We screamed "rah rah" and "ooh la la" from the bottom of our chests at, of all places, a Christian fraternity party.


This is the power of Lady Gaga, whose new album, "Chromatica," came out May 29. Her songs, like "Bad Romance," reliably provide a portal from one side of your life to another. For a lot of people like me in 2009, that meant a safety valve of queerness. I could huddle around other sweaty college guys, flick my wrists, coil my fingers into a claw and sing "I’m a free bitch, baby" to a Top 40 hit on Friday night. I could meet those same fraternity brothers for prayer group and clove cigarettes after church on Sunday night. (My friend Daniel actually remembers listening to "Bad Romance" on the way to get the smokes.)


I recently got a little emotional realizing how Gaga’s music has punctuated so many parts of my life. Not trying to engage in hero worship; it’s just that portal thing again. We want to move forward — I hope we do — and few things can turn us inward like a song. At the least, our favorite tunes are a passive soundtrack to the big moments, perhaps influencing us in subtle ways. Some people have Madonna, some people have Beyonce. But my pop star prism is 5-foot-2 and once wore a charcuterie board to an awards show.


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"Just Dance," Gaga’s debut 2008 single, came on the radio on a cold, rainy day the first time I heard it, while I was driving down North Lamar Boulevard in college. With my roommate Warren, I soon became hooked on this new singer and her stunts. Might be easy to forget in these hallucinatory times, but everything Gaga did back then was such an event, and the theater came at just the right time for young things plotting their futures in a recession. Warren and I inhaled new Gaga videos, watching the visuals for "Paparazzi" and "LoveGame" in our very first apartment. Just two boys who’d known each other since kindergarten, fixated on the meaning of the words "disco stick." The "LoveGame" video bent gender a little, in an admittedly titillating way. I watched, fascinated, in the same apartment that hosted my countless late-night pleas to God for thoughts of men to stop entering my head.


Science will never explain why we all liked "Bad Romance" so much in 2009. People were looking for accessible entry points into weirdness, I guess. Gaga’s "Just Dance" and "Poker Face" ended up at Nos. 2 and 3, respectively, on Billboard’s year-end chart, bested only by the Black Eyed Peas’ "Boom Boom Pow." Say what you will about the ubiquity of the Peas, but my friend, you cannot deny the inherent strangeness of a group that coaxed moms across America to sing the words "lovely lady lumps" at wedding receptions for a decade to come.


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Even Beyonce was grabbing the steering wheel to veer left in those days; see the infinity-looped beat of "Single Ladies" and the cybernetic austerity of its music video. On the other hand, Taylor Swift and Jason Mraz also had two of the top songs in 2009. A place for everything, and everything in its place.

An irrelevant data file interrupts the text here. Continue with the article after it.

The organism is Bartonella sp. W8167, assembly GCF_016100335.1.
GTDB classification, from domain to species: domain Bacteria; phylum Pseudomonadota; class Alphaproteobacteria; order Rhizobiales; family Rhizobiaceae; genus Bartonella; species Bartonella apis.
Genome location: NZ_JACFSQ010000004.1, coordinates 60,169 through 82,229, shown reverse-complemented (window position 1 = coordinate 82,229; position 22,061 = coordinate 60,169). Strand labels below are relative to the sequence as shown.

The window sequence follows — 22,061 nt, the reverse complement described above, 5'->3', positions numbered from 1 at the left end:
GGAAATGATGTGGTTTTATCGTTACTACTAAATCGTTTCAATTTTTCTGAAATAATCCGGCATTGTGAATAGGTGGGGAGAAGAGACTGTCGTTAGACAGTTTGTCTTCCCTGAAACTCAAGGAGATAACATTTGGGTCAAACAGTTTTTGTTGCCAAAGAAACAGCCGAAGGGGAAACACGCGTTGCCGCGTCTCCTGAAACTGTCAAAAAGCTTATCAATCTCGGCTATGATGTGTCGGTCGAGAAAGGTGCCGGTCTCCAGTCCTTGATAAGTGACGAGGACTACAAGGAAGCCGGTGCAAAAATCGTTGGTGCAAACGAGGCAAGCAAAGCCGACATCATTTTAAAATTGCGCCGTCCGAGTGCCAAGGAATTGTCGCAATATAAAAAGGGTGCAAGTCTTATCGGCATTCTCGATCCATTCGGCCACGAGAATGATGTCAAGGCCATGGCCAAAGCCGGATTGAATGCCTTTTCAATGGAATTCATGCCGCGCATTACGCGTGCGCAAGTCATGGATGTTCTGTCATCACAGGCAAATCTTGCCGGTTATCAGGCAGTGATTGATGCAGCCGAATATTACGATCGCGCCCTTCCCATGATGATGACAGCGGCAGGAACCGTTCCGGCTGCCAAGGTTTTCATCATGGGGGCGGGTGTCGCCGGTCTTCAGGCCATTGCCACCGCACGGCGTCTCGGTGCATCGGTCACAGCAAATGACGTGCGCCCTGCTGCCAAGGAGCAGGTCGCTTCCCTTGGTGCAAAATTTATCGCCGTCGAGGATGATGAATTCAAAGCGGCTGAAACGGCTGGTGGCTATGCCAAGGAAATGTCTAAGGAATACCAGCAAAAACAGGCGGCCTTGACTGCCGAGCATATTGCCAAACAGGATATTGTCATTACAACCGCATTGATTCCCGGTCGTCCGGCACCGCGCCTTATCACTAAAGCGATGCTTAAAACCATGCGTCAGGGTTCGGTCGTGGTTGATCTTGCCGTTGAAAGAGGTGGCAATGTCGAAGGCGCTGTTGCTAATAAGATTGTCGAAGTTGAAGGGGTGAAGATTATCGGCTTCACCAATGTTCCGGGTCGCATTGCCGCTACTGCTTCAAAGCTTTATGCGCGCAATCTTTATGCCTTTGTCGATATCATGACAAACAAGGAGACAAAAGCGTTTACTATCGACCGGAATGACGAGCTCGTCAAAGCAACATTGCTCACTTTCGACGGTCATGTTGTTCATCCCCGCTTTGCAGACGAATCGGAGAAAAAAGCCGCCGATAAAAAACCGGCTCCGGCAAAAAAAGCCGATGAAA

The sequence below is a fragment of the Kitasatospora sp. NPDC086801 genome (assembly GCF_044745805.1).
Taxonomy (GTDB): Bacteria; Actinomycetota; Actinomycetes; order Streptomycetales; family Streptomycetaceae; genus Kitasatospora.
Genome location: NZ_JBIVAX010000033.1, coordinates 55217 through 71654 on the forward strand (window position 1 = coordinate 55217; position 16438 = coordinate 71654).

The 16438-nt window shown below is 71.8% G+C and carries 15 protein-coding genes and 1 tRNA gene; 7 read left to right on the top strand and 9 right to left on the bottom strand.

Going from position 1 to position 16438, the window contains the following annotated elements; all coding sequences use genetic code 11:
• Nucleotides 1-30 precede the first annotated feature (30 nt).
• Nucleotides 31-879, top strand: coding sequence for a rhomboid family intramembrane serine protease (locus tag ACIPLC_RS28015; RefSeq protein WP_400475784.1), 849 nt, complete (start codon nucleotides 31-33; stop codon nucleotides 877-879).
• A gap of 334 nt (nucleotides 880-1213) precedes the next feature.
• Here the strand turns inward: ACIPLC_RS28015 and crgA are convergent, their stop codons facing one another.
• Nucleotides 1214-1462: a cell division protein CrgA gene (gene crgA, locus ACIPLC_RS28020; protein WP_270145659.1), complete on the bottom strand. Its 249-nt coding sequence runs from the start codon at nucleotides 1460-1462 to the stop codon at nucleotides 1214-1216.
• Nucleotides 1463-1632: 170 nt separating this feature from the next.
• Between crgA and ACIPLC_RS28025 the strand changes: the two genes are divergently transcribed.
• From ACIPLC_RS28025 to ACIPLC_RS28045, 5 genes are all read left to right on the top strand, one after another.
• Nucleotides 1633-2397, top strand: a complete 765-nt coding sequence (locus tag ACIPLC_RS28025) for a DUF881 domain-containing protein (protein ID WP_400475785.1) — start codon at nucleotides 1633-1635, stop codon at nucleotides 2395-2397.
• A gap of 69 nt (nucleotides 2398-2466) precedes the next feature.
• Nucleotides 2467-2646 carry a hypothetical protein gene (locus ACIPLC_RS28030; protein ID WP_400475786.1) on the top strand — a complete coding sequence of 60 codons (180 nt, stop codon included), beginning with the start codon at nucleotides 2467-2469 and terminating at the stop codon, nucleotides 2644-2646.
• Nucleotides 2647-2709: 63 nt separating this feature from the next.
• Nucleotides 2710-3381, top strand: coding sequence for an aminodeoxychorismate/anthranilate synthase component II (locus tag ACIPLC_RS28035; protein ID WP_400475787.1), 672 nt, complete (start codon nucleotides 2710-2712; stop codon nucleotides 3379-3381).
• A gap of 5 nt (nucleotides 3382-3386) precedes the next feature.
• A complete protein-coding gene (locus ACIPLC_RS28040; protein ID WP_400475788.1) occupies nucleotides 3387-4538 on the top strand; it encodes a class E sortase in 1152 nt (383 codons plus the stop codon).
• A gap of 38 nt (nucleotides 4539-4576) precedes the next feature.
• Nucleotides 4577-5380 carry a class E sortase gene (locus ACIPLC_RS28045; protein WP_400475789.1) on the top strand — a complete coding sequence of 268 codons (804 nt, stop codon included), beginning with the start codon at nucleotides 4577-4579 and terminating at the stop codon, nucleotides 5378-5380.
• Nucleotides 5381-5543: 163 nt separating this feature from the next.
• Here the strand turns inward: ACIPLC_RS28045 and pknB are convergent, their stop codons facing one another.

But "Bad Romance" was bigger, a macabre and euphoric thing. Those previous Gaga creations only winked at the oddity of the woman who once wore a dress made from the pelts of a small family of Kermit dolls. "Bad Romance" didn’t even let you catch your breath from the "rah rah" and "ooh la la," gleefully spinning your head around with an inexplicable line of French and droning, Germanic verses. And that video has not gotten less alarming with age, thank goodness.


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When the video for "Alejandro" came out, my coworkers and I left work at Amy's Ice Creams soon as all the Mexican vanilla was counted to rush to my friend Brock's house to watch the music video at midnight. The Tom of Finland-meets-"Cabaret"-meets-"Like a Prayer" visuals surely were wasted on us at the time.


And then "Born This Way" came out right as I was moving to Virginia. A friend helped me make the drive to Lynchburg, the city Jerry Falwell put on the map and where I’d taken my first journalism job. I downloaded the album on my phone slowly as I caught a phone signal driving down quiet highways. I don’t pretend to recall what I thought of the title track’s telling me that God would love me even if I was gay. I do know that those long, lonely Lynchburg days led me to stop running away from feelings I’d had since middle school, or at least slow my run down enough to catch my breath.


I moved back to Austin; I came out. One of my first memories at a gay bar is seeing the lyric video for Gaga’s "Aura" come on at Rain. (That one’s a collab with Austin’s own Robert Rodriguez, not for nothin’.) Life moving forward with, of all things, Lady Gaga songs as signposts.


In 2020, we could use a little shimmer on days that feel like weeks. We’re not supposed to go dancing, so we make do at home. Listen to the second "Chromatica" single "Rain on Me," which came out a week before the full album (with a video directed by Rodriguez, too).


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"I’d rather be dry, but at least I’m alive," Gaga sings over a gay bar house beat. The rain’s a metaphor, of course, for tears or times of hardship. "Water like misery / It’s coming down on me," as the lady says. "Rain on Me" feels like having a breakthrough with your therapist in the middle of a laser tag arena.


It’s definitely coming down on us right now. We’re scared and sick and all points in between. Pop music can be a tonic, if only for the run time of a studio album, on our way to the other side.